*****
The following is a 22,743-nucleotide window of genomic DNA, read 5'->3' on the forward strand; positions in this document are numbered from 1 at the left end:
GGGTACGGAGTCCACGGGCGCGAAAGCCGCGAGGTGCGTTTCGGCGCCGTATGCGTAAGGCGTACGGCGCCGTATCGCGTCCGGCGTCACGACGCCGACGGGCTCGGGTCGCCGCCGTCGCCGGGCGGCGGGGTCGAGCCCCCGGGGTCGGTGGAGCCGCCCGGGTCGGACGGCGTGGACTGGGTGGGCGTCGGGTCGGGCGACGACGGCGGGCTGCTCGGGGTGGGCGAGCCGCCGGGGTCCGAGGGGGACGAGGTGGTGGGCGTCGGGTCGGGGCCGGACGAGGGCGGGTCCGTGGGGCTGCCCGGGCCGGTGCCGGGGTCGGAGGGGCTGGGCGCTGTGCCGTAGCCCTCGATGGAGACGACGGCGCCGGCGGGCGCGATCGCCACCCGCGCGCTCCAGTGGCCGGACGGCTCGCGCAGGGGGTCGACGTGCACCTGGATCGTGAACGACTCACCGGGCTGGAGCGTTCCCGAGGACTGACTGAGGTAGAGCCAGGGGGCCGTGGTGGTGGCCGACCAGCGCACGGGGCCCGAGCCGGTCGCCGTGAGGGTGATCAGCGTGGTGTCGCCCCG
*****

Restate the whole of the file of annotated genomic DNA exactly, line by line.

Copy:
The following is a 22,743-nucleotide window of genomic DNA, read 5'->3' on the forward strand; positions in this document are numbered from 1 at the left end:
GGGTACGGAGTCCACGGGCGCGAAAGCCGCGAGGTGCGTTTCGGCGCCGTATGCGTAAGGCGTACGGCGCCGTATCGCGTCCGGCGTCACGACGCCGACGGGCTCGGGTCGCCGCCGTCGCCGGGCGGCGGGGTCGAGCCCCCGGGGTCGGTGGAGCCGCCCGGGTCGGACGGCGTGGACTGGGTGGGCGTCGGGTCGGGCGACGACGGCGGGCTGCTCGGGGTGGGCGAGCCGCCGGGGTCCGAGGGGGACGAGGTGGTGGGCGTCGGGTCGGGGCCGGACGAGGGCGGGTCCGTGGGGCTGCCCGGGCCGGTGCCGGGGTCGGAGGGGCTGGGCGCTGTGCCGTAGCCCTCGATGGAGACGACGGCGCCGGCGGGCGCGATCGCCACCCGCGCGCTCCAGTGGCCGGACGGCTCGCGCAGGGGGTCGACGTGCACCTGGATCGTGAACGACTCACCGGGCTGGAGCGTTCCCGAGGACTGACTGAGGTAGAGCCAGGGGGCCGTGGTGGTGGCCGACCAGCGCACGGGGCCCGAGCCGGTCGCCGTGAGGGTGATCAGCGTGGTGTCGCCCCG